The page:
The fact that Jake and Lexi go to Grandma Camp, or call Cheryl “Grandma” at all, is still somewhat unbelievable to me. If you had asked me how I felt about Cheryl when my mother was still alive, especially when she married my father, I would have told you I hated her. In my juvenile view, she was the only person responsible for my parents’ divorce and I vowed never to forgive her.

You Can Forge New Relationships

At first, Cheryl and I started becoming close out of necessity. She liked having grandchildren and I liked having the extra help. Jake and Lexi were the buffer that made being close easier. We also reached out to each other because we are both living connections to my father. She sees my dad in us, and she is one of the closest links to my father I can offer my children. And over time, dare I say it, I actually began to like Cheryl—even after the kids went to bed. My parents’ deaths freed me to like her. And now I love her.

Thanks to Cheryl, Jake and Lexi can hear stories about me when I was a child. She was there for most of it and remembers. And thanks to Cheryl, I have new words dancing around my brain, too. Instead of names for cancer drugs and surgical procedures, my vocabulary now includes the names of all those beagles. There’s Wyatt, Whiskey, Wombat, Wiggy, Winter, and Willow. And Yogi, Yukon, Yahtzee, Yingling, and Y’all. And, my favorite litter, the T’s: Tulip, Tender, Truffle, Tornado, Truman, Tilson, and Teapot. One afternoon when the puppies were jumping all over us and licking our faces, I asked Cheryl, “Do you think Dad would have been into the beagles?”

“Are you serious?!” she laughed, pulling her mouth away from Wombat’s face. “He would never have done this. He would have joined me once or twice, but he would have gotten bored. It wouldn’t have been his scene at all.”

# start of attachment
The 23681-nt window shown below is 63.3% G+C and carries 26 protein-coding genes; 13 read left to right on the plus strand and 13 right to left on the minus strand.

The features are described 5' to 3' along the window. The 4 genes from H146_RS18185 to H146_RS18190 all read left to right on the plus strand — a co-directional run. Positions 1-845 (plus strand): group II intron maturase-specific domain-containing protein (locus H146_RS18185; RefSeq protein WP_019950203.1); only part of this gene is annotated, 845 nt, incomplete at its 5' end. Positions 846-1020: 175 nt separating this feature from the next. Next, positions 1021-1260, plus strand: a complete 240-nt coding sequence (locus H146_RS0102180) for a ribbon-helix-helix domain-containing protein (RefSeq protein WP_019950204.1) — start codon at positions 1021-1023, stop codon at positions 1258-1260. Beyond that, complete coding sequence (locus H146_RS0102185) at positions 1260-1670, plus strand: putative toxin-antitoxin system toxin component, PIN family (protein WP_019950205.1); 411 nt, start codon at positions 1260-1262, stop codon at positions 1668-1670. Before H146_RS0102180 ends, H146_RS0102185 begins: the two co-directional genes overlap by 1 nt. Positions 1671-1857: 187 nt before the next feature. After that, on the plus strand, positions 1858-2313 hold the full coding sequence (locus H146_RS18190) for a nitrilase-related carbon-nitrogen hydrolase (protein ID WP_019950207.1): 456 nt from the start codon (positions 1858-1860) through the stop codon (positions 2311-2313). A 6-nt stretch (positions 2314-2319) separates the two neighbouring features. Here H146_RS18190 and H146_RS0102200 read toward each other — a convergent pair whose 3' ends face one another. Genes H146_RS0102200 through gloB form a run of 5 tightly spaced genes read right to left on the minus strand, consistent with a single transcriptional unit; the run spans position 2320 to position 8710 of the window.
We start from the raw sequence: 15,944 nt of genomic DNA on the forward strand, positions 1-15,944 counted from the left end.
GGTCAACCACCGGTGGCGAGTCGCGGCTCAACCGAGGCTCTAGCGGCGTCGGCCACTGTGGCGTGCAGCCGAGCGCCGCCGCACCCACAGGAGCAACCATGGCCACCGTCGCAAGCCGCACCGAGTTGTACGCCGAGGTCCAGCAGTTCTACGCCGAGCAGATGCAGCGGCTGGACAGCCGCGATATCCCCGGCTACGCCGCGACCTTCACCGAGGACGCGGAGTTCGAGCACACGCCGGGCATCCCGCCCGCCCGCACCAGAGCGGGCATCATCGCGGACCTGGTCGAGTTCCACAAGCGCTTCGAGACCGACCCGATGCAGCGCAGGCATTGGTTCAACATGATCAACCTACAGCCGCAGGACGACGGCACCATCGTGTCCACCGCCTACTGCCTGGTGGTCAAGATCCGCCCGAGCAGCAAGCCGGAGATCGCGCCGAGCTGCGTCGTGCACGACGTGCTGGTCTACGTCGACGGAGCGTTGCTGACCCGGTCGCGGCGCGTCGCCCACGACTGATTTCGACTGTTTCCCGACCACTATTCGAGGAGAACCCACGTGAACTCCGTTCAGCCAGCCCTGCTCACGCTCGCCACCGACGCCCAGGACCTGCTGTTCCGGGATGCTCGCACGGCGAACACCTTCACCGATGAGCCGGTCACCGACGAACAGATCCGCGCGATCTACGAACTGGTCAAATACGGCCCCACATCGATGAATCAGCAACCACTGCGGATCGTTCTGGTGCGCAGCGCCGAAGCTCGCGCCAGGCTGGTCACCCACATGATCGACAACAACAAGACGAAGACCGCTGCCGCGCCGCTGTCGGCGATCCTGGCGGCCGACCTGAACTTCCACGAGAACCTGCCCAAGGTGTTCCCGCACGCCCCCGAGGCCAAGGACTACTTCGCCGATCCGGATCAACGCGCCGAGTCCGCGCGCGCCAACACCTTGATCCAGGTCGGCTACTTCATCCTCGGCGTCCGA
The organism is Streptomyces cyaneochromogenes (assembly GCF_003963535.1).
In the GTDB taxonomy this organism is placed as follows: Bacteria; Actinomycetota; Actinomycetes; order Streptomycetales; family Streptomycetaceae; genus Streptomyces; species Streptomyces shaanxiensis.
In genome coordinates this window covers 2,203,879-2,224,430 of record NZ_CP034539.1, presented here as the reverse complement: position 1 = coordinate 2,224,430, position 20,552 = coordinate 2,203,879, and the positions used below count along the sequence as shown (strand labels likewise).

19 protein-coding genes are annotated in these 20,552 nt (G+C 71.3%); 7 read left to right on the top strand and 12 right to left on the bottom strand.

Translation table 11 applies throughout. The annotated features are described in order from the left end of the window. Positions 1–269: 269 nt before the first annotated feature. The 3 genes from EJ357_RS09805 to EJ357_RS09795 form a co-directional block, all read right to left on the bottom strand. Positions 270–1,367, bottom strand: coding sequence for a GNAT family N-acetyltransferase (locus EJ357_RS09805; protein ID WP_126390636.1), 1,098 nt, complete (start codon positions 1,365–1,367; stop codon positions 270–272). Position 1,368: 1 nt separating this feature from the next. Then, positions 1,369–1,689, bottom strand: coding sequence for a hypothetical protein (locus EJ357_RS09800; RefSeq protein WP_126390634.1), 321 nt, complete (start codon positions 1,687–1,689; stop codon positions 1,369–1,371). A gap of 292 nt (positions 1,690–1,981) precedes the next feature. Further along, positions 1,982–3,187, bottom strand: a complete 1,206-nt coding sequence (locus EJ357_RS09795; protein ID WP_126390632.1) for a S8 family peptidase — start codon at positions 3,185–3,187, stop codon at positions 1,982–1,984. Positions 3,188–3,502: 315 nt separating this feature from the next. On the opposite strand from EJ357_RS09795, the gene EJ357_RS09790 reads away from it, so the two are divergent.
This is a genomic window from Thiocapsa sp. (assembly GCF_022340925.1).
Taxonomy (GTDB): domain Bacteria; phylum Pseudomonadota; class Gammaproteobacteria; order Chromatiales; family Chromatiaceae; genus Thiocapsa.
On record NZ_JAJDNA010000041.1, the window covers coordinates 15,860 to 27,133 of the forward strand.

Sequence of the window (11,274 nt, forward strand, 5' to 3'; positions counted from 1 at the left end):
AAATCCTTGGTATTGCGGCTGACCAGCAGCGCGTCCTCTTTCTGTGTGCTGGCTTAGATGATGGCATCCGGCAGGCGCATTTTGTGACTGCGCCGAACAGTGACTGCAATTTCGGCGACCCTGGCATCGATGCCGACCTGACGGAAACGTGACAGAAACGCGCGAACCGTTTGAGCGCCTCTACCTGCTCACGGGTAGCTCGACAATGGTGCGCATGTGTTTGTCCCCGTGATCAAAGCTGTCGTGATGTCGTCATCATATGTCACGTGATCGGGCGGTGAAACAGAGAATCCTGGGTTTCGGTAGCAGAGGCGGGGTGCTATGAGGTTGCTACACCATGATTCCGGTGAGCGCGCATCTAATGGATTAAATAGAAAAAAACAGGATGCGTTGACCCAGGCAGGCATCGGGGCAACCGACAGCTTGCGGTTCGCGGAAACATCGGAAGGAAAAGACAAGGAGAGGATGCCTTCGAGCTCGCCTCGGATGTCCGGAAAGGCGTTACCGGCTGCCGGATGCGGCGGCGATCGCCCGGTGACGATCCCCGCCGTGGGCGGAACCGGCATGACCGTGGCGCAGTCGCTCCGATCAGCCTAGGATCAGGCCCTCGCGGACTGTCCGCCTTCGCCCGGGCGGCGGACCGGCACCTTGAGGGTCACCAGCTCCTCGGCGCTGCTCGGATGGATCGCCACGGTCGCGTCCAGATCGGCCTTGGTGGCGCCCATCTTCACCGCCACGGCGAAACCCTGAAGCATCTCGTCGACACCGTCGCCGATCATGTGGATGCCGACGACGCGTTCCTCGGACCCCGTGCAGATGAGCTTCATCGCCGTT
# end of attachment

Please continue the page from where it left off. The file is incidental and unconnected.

You Can Be a Parent to Yourself

The most surprising relationship I’ve developed since my parents died, however, is the one I’ve cultivated with myself. For the longest time, just like Colleen Orme in Virginia, I wanted to be rescued. I wanted my friends to care for me more than they did, and I expected my husband Mark to anticipate my needs, even take my parents’ place. But he can’t. My friends aren’t my mom and Mark isn’t my dad and my parents are never going to fly back into my living room with their capes and magic rings and make everything better. What I’ve learned is that I can no longer go through life just being a mother, wife, writer, and homemaker. I need to take on one more additional role. I also need to be a parent to myself.

If Mark and I want to go out to dinner and see a movie, I stop feeling sorry for myself and call a babysitter. If I want to take the kids to an event my parents would have enjoyed but Mark has no interest in, I take Jake and Lexi and give Mark the afternoon off. And on Mother’s Day, I give myself permission to spend the day the way I want to. All of this represents a sea change in my thinking. I used to wake up Mother’s Day and hope Mark would surprise me with a gift certificate to get a massage or give me “permission” to skip Mother’s Day with his mom so I could take a class at the gym. I’d invariably get disappointed if he failed to read my mind, and start missing my parents even more. Surely they would have given Mark a friendly poke to treat his wife to a few hours of free time. Surely they would have coddled me the way I so desperately long to be coddled. But the truth is I don’t need to wait for anyone to treat me to anything. And I don’t think my parents would have wanted their daughter to rely solely on somebody else to take care of her needs, either. My parents, after all, taught me to be self-sufficient.

You Can Make Yourself a Priority

By putting my oxygen mask on first, I am able to be a less bitter daughter-in-law and a more patient and tolerant mother. I am able to embrace Mark’s parents and understand how lucky we all are to have them. It is a blessing, not a curse, to be surrounded by his family, and I am the only person to blame for the distance that once existed between us. I am the one who pitted my in-laws against the memory of my parents. I’m the one who made a contest of a situation that required no competition. Not feeling the need to keep score is freeing. Absence and presence can coexist.

This new outlook cuts down the friction between me and Mark and makes me a better wife. I can stay focused on the present, and my thoughts don’t always leap to the past. And when Mark and I cuddle in bed at night, I can be there with him, fully, in both body and mind.